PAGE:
India’s new currency is not 100% ‘made in India’

Wednesday, 14 December 2016


The ‘Make In India’ drive has been considerably promising and futuristic in the past couple of months. Modi too had been a notable zealot about inducing this process in almost every system. 


On the website, the campaign defines itself as a “Major national initiative, designed to facilitate investment, foster innovation, enhance skill development and build better best-in-class manufacturing infrastructure.”

However, the drive is not all that successful when it comes to the management of latest currency hoopla. 


Around 16 million tons of paper is being imported from the UK.

Thus, the note that we have now is not completely made in India. Due to the high demand of currency in the market and poor capacity of its production material, the RBI is working on a 50:50 ratio of sourcing paper from UK and Hoshangabad(MP). 


The intaglio ink, which is used to print the notes is supplied from Madhya Pradesh, Sikkim and Rajasthan, however, it’s now being produced abroad, and then being sourced through local centres.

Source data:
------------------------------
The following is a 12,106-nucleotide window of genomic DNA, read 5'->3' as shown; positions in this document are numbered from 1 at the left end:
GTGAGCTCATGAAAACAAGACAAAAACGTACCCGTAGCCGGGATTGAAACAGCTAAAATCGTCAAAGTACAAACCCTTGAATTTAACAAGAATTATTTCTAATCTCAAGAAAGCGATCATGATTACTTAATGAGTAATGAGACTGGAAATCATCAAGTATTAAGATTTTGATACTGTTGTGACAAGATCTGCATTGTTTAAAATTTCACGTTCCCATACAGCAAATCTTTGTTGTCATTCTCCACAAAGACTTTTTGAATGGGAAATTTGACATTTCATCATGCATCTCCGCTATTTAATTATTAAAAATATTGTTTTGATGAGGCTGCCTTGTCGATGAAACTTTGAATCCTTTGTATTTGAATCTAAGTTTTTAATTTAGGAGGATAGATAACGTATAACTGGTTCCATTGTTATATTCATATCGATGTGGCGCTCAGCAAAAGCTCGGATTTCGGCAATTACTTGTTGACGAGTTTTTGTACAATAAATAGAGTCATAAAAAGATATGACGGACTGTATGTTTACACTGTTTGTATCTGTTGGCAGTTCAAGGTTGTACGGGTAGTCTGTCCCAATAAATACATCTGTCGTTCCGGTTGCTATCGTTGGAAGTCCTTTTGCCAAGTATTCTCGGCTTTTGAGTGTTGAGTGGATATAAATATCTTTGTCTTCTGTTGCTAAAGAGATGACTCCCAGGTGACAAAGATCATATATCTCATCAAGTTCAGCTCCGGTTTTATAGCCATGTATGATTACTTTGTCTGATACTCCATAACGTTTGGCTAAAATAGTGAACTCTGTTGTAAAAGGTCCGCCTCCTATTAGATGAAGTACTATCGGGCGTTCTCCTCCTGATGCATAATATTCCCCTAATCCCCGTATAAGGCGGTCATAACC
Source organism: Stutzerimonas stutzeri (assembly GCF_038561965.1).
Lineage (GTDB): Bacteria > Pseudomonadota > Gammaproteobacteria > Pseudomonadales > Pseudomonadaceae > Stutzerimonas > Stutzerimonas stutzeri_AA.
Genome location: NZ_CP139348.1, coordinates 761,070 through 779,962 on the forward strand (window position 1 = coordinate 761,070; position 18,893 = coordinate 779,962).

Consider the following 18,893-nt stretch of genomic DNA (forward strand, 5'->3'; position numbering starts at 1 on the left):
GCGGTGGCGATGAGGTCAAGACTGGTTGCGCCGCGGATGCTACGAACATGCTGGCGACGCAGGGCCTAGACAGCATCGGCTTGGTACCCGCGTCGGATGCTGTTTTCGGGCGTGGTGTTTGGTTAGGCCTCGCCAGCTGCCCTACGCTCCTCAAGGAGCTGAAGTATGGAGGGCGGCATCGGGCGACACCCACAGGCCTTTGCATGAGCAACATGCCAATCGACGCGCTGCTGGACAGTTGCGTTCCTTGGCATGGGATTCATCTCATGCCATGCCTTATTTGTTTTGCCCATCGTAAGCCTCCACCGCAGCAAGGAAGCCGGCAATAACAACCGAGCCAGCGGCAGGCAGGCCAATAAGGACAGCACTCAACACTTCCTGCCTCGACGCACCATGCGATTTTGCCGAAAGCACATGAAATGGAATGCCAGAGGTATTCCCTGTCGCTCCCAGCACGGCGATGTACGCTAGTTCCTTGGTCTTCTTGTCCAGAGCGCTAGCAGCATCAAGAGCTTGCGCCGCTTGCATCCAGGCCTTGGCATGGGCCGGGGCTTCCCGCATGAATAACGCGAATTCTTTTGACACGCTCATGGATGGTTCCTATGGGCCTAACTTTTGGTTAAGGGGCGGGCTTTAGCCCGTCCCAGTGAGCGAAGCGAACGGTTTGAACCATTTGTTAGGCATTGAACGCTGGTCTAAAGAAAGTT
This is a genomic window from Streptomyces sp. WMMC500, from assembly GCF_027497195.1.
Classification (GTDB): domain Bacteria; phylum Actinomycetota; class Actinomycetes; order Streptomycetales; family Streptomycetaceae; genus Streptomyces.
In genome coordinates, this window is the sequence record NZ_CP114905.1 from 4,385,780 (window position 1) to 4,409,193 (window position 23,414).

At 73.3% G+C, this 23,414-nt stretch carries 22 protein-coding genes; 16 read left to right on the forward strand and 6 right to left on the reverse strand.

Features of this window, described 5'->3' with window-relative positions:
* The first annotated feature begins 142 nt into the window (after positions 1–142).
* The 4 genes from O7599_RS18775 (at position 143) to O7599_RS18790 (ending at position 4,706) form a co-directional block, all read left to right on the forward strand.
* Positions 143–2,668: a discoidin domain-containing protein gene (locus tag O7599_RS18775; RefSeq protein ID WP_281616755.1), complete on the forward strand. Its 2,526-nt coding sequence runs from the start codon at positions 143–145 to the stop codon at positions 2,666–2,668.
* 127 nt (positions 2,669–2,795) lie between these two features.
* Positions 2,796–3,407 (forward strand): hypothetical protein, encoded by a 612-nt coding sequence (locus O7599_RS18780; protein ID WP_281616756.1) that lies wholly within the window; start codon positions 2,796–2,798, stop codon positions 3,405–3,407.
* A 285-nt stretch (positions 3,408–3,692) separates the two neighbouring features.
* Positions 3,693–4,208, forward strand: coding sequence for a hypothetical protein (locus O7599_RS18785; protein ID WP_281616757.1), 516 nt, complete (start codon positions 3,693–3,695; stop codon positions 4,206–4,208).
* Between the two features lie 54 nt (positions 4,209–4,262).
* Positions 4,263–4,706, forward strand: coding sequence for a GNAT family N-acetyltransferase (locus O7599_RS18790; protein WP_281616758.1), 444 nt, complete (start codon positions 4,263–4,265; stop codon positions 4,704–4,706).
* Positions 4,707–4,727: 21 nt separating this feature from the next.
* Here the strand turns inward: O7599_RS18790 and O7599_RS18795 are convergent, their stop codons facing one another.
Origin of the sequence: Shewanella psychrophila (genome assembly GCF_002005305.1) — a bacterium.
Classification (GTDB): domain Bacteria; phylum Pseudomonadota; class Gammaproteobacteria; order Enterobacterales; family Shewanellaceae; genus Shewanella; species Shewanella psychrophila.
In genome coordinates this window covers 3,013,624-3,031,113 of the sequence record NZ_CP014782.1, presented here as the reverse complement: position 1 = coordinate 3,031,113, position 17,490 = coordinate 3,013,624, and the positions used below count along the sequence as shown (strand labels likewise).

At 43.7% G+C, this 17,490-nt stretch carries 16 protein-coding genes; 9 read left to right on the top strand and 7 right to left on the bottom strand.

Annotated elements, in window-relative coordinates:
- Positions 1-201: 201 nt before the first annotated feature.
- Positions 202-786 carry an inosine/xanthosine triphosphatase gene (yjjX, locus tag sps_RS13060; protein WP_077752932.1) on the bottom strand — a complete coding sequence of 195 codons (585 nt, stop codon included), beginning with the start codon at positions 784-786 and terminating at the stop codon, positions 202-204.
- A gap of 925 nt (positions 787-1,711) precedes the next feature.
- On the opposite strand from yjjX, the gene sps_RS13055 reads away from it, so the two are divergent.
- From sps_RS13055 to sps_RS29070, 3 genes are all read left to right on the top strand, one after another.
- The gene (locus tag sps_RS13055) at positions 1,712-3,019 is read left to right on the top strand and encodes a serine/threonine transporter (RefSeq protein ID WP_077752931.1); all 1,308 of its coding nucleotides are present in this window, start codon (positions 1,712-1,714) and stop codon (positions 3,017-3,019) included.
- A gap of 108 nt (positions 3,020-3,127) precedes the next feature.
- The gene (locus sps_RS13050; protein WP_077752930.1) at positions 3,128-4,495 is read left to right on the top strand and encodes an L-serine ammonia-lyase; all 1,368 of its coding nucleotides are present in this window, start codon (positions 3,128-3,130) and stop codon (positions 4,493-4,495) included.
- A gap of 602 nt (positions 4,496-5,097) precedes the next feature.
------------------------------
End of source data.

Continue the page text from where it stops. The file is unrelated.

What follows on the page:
On condition of anonymity, a senior official revealed that it usually takes 8 days to print a batch of notes, and which is why they can’t be wasting time in sourcing the stuff. 

With a massive task to replace 15 lakh crore worth of old currency notes in 500 and 1000 denomination, the central bank is working constantly.

Right now we’re operating with 4 currency printing press running full streams; Dewas, Nashik, Mysuru, and Salboni.

“Even if all the printing lines work in an ideal scenario with no misprinting or damaged notes in 3 shifts, it will take at least 5 months for cash supply to normalise. Till then, we will continue to see the shortage”, said Vipin Malik former Director, Central Board, Reserve Bank of India.

Source by: Internet

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